• Publication
    Are Losses from Natural Disasters More Than Just Asset Losses?: The Role of Capital Aggregation, Sector Interactions, and Investment Behaviors
    (World Bank, Washington, DC, 2016-11) Hallegatte, Stephane; Vogt-Schilb, Adrien
    The welfare impact of a natural disaster depends on its effect on consumption, not only on the direct asset losses and human losses that are usually estimated and reported after disasters. This paper proposes a framework to assess disaster-related consumption losses, starting from an estimate of the asset losses, and leading to the following findings. First, output losses after a disaster destroys part of the capital stock are better estimated by using the average—not the marginal—productivity of capital. A model that describes capital in the economy as a single homogeneous stock would systematically underestimate disaster output losses, compared with a model that tracks capital in different sectors with limited reallocation options. Second, the net present value of disaster-caused consumption losses decreases when reconstruction is accelerated. With standard parameters, discounted consumption losses are only 10 percent larger than asset losses if reconstruction is completed in one year, compared with 80 percent if reconstruction takes 10 years. Third, for disasters of similar magnitude, consumption losses are expected to be lower where the productivity of capital is higher, such as in capital-scarce developing countries. This mechanism may partly compensate for the many other factors that make poor countries and poor people more vulnerable to disasters.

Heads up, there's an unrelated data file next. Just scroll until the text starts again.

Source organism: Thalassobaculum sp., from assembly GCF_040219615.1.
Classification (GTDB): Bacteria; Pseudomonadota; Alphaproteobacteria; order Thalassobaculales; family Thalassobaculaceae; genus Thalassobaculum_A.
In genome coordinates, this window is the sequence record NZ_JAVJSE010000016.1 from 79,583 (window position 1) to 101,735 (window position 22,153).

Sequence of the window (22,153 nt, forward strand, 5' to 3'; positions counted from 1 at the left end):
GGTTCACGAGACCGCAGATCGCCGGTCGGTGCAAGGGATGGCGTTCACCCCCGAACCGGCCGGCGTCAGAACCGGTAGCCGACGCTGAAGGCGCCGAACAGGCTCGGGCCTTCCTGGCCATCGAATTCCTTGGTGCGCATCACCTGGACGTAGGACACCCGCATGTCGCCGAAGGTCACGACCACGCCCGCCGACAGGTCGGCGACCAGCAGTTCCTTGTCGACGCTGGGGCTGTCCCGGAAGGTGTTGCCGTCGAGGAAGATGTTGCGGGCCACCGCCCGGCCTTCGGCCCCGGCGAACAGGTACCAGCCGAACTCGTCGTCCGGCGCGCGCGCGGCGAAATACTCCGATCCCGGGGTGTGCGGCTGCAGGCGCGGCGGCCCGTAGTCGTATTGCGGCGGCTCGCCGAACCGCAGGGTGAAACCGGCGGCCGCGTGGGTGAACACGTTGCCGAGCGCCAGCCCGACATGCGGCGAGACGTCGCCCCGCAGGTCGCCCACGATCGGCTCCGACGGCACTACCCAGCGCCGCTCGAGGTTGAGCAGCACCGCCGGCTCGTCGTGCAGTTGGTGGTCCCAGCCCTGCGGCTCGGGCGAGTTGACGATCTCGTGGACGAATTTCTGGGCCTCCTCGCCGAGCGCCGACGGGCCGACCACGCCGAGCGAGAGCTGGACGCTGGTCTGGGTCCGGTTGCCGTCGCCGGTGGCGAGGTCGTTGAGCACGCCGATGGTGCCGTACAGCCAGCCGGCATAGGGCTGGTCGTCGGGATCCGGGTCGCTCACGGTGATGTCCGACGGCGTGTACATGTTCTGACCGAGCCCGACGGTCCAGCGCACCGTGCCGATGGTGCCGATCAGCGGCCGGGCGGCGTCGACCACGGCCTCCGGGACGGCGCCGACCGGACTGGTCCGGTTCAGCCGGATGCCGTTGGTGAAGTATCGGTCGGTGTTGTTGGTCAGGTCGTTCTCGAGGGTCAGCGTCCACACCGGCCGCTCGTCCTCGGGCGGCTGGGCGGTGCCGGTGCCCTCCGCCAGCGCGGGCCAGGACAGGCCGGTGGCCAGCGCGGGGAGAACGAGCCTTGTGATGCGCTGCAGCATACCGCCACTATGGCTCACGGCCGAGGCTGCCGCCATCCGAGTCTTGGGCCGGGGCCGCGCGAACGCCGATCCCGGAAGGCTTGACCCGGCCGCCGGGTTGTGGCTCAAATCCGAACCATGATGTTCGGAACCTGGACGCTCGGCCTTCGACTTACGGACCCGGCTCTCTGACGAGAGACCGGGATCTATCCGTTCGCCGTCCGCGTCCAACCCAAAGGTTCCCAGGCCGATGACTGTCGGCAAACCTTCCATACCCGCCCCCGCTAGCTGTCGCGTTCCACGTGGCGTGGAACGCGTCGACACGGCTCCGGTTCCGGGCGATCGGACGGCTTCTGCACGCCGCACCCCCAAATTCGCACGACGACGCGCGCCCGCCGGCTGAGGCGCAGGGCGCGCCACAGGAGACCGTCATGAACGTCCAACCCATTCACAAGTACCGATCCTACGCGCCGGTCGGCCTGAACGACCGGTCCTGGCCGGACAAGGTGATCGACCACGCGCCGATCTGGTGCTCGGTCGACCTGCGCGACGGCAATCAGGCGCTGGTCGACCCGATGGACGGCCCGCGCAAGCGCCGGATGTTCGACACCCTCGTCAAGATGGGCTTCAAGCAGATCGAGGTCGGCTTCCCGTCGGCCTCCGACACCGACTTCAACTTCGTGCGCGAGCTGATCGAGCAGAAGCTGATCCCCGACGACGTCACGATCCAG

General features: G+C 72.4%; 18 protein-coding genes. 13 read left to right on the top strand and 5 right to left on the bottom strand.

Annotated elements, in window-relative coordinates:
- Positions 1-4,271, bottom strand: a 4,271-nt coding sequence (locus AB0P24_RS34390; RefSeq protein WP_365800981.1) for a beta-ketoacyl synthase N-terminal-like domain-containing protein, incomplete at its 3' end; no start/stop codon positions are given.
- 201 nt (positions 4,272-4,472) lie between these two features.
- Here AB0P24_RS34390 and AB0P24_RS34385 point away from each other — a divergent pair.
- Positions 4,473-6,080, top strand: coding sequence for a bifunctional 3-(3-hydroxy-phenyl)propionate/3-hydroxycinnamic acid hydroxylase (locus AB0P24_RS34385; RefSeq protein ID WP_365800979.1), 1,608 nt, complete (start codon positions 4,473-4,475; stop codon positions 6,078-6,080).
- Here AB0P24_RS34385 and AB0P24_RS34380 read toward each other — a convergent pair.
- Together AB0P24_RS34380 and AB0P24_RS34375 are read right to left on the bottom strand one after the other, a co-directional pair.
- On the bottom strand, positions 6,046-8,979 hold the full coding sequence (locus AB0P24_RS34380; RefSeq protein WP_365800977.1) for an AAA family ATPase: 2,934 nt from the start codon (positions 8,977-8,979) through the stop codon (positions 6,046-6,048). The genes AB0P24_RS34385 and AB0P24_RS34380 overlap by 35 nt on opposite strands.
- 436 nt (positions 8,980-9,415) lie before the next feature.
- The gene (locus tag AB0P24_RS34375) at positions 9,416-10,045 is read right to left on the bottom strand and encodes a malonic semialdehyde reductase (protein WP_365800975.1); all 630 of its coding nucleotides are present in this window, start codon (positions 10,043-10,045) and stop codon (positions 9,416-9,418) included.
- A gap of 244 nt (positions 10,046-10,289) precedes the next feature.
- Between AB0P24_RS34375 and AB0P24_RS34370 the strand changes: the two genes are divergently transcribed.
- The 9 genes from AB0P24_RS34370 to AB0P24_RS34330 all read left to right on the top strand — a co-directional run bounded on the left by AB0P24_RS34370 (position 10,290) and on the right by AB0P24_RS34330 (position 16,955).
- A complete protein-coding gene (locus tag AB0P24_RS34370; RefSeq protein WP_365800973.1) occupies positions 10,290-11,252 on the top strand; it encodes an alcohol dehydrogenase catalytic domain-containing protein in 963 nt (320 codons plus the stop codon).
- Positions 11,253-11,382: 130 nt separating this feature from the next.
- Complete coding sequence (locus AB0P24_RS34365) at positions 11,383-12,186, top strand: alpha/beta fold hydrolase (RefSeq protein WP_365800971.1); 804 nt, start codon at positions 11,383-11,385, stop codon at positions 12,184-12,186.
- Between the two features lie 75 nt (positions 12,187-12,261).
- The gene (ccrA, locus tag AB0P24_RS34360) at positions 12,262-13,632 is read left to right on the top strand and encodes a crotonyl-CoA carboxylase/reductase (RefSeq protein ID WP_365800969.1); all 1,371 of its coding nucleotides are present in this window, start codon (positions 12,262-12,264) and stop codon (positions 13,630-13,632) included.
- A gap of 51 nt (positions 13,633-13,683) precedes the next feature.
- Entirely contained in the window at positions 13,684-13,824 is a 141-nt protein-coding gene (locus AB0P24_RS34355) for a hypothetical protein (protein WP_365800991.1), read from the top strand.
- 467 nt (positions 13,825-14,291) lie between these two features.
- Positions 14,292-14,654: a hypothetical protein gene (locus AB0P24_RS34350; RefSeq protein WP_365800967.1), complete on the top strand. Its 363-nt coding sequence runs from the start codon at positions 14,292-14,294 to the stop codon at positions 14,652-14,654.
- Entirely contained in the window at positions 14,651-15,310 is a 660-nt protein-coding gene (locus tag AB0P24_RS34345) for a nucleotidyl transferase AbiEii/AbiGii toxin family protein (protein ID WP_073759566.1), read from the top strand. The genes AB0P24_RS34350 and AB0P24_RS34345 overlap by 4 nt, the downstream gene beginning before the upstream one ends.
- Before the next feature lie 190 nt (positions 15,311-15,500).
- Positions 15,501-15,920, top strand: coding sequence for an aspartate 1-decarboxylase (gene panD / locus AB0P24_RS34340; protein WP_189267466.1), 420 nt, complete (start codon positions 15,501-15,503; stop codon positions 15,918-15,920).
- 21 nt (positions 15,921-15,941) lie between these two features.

• Publication
    Assessing Socioeconomic Resilience to Floods in 90 Countries
    (World Bank, Washington, DC, 2016-05) Hallegatte, Stephane; Vogt-Schilb, Adrien
    This paper presents a model to assess the socioeconomic resilience to natural disasters of an economy, defined as its capacity to mitigate the impact of disaster-related asset losses on welfare, and a tool to help decision makers identify the most promising policy options to reduce welfare losses due to floods. Calibrated with household surveys, the model suggests that welfare losses from the July 2005 floods in Mumbai were almost double the asset losses, because losses were concentrated on poor and vulnerable populations. Applied to river floods in 90 countries, the model provides estimates of country-level socioeconomic resilience. Because floods disproportionally affect poor people, each $1 of global flood asset loss is equivalent to a $1.6 reduction in the affected country's national income, on average. The model also assesses and ranks policy levers to reduce flood losses in each country. It shows that considering asset losses is insufficient to assess disaster risk management policies. The same reduction in asset losses results in different welfare gains depending on who benefits. And some policies, such as adaptive social protection, do not reduce asset losses, but still reduce welfare losses. Asset and welfare losses can even move in opposite directions: increasing by one percentage point the share of income of the bottom 20 percent in the 90 countries would increase asset losses by 0.6 percent, since more wealth would be at risk. But it would also reduce the impact of income losses on wellbeing, and ultimately reduce welfare losses by 3.4 percent.